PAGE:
Year 2018:

**Mária Džamová** — The physics of cooperative transport in groups of ants (pdf talk)

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*Collective behavior of biological systems (flock of birds, group of ants, …) is very complex phenomena and hard for mathematical description. Because in physics we are able to describe large systems of similar interacting particles, scientists take this physical tools and try to use them to understand collective biological groups. Feinerman at al., in their article, study cooperative transport of load provided by ants. They use statistical physics of interacting particles for mathematical description of their observations. When consider ants communicate through the forces by which they pull or lift the load, pull-lift decisions can be characterized as spin flips. Motion of ants transit between random and ballistic which is reminiscent of order–disorder transitions in statistical mechanics. Therefore they describe the system with Hamiltonian, map this problem to an Ising model and use the mean-field solution for this Hamiltonian, which is exact in thermodynamic limit (at temperature T=1). Model undergoes a second-order phase transition with divergence of susceptibility at the critical point. This requires including a small external field to Hamiltonian of system. In analytical solution for group of ants it can be implemented by including a single ant, which navigates others towards the nest.*

**Jozef Haniš** — Spatial carrier fringe pattern demodulation by use of a one-dimensional continuous wavelet transform (pdf talk)

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*One of the most popular options how to examine objects is to observe and capture their image by photons. For this favorite method is necessary to develop reconstruction algorithm to retrieve basic features of the objects as their height, phase or absorption, see also M. A. Gdeisat et al. It is possible to retrieve all these features (the information) with Continuous Wavelet Transform (CWT) applied on images with fringe patterns. At this seminar I will present basic knowledge, benefits of 1D CWT, as well as illumination of objects by the fringe patterns. You will hear how to use and implement 1D CWT, how to analyze objects, how to simulate illumination objects with fringe patterns and at the end of the seminar how to retrieve basic features from these objects via 1D CWT.*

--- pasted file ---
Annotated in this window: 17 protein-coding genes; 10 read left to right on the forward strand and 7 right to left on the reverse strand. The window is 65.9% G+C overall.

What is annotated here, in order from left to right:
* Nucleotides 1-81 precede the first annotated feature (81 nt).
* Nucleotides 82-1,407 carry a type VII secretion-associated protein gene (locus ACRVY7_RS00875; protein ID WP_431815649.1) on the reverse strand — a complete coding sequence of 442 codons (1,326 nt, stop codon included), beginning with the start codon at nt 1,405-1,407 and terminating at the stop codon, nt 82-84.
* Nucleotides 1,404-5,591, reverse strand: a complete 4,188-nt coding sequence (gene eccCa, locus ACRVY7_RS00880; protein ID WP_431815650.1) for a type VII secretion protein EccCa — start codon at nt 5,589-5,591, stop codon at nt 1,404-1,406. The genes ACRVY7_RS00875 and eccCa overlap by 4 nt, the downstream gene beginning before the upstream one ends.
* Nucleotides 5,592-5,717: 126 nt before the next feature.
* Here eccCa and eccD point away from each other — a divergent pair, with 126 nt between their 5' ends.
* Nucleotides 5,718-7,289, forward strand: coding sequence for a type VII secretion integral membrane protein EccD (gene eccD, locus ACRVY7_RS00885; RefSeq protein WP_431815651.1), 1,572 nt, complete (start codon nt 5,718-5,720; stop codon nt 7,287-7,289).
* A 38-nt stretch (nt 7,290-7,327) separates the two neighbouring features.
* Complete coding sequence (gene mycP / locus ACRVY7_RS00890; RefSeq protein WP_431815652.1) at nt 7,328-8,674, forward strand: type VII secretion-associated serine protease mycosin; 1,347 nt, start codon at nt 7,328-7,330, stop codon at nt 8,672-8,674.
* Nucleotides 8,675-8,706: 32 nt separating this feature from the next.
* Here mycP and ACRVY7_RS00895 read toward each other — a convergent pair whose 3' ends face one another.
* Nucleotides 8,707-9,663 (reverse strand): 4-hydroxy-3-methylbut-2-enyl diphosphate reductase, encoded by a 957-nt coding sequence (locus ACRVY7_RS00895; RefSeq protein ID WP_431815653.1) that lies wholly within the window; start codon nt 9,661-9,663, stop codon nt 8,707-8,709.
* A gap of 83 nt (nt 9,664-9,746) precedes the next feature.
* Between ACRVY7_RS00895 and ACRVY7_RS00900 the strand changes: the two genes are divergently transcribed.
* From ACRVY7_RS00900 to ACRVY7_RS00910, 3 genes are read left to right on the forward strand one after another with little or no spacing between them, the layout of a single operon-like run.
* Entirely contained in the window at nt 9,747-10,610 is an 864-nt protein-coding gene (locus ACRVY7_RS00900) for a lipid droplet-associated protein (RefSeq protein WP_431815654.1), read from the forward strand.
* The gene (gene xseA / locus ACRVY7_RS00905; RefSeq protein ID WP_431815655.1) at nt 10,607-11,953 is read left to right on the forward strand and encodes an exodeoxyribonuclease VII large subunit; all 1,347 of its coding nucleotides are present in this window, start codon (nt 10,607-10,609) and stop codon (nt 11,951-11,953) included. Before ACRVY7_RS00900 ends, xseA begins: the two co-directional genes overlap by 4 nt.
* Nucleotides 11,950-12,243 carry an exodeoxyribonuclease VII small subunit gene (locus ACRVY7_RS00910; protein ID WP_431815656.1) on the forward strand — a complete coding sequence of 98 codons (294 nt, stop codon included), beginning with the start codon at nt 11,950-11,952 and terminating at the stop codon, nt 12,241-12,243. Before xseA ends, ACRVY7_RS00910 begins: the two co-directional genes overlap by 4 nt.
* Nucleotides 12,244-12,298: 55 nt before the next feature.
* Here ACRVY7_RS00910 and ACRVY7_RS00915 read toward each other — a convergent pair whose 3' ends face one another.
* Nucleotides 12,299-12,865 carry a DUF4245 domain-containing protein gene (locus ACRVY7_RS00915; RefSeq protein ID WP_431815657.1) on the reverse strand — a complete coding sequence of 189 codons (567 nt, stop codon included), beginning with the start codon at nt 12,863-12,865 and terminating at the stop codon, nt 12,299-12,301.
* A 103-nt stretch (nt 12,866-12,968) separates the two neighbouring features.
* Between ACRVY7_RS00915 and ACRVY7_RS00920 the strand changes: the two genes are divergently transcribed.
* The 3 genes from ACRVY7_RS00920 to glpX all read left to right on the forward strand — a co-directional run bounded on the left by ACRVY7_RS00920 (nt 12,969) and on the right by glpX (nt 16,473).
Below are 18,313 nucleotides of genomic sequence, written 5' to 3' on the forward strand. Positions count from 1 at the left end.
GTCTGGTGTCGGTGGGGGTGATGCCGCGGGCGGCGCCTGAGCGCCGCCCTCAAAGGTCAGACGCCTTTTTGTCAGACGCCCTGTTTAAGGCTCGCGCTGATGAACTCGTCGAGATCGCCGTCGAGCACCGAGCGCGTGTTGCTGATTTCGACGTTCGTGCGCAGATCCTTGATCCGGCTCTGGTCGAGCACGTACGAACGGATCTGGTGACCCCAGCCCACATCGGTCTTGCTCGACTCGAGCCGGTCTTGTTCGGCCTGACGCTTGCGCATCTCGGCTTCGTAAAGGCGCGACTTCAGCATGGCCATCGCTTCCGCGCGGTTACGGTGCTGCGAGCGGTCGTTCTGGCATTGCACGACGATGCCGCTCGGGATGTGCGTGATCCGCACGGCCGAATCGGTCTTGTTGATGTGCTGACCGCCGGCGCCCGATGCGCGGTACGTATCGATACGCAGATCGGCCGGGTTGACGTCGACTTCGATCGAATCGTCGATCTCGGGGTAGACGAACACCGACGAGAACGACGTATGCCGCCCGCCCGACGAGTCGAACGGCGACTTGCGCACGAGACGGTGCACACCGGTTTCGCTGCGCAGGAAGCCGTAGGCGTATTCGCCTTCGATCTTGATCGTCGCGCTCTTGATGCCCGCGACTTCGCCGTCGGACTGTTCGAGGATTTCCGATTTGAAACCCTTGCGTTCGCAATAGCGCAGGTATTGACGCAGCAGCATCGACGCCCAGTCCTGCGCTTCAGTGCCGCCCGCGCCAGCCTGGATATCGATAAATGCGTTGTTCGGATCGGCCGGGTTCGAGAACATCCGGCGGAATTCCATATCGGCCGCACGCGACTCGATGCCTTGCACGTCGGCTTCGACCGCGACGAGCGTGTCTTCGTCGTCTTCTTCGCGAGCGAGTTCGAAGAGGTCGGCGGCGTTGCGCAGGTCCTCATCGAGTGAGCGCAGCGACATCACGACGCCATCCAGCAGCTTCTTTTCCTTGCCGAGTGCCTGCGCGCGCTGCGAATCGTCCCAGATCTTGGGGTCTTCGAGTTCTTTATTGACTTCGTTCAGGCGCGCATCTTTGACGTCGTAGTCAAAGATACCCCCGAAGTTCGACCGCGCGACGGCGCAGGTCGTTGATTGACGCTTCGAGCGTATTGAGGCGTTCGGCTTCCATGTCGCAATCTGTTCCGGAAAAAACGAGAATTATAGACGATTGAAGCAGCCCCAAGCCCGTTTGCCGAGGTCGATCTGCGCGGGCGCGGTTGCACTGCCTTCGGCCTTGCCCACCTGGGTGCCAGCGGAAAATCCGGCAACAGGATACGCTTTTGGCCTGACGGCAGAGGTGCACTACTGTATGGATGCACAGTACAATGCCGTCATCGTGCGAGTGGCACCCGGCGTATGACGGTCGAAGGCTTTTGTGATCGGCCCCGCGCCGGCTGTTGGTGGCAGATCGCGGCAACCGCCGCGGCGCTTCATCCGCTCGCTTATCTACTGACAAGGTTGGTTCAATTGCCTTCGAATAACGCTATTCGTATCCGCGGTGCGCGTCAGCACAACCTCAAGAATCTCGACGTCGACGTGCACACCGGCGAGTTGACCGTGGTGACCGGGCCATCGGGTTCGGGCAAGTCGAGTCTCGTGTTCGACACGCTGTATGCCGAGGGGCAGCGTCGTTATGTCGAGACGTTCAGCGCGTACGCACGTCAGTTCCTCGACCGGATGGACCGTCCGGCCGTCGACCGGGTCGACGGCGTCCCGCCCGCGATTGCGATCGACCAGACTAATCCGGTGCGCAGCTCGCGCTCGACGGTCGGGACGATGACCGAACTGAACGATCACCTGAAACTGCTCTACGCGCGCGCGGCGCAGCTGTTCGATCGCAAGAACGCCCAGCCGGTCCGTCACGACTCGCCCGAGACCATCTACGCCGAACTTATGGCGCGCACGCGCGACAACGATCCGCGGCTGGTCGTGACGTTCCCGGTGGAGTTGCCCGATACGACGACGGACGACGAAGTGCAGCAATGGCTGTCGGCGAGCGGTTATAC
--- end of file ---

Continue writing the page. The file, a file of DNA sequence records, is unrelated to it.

**Michal Rončík** — EPR paradox (pdf talk)

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*The paper entitled — Can Quantum Mechanical Description of Physical Reality Be Considered Complete? — by the authors A. Einstein, B. Podolsky and N. Rosen is known as EPR paradox. Ranked by impact, EPR is among the top ten of all papers ever published in Physical Review journals and plays an important role in quantum information theory. However, the conclusion of this work stated that Quantum Mechanics is incomplete and raises many discussions persisting till today. The essence of their work is a logical connection between two statements (1) the quantum mechanical description of reality given by the wave function is not complete or (2) when the operators corresponding to two physical quantities do not commute the two quantities cannot have simultaneous reality. The whole problem is illustrated on a thought experiment in which we measure the position and momentum of two interacting particles which no longer interact. In fact, the presented proof is not straightforward. In my presentation, I will try to concentrate attention to central concerns and focus on the issue of entanglement which brings this article. I will also briefly mention the answers and reaction of the scientific community on this paper.*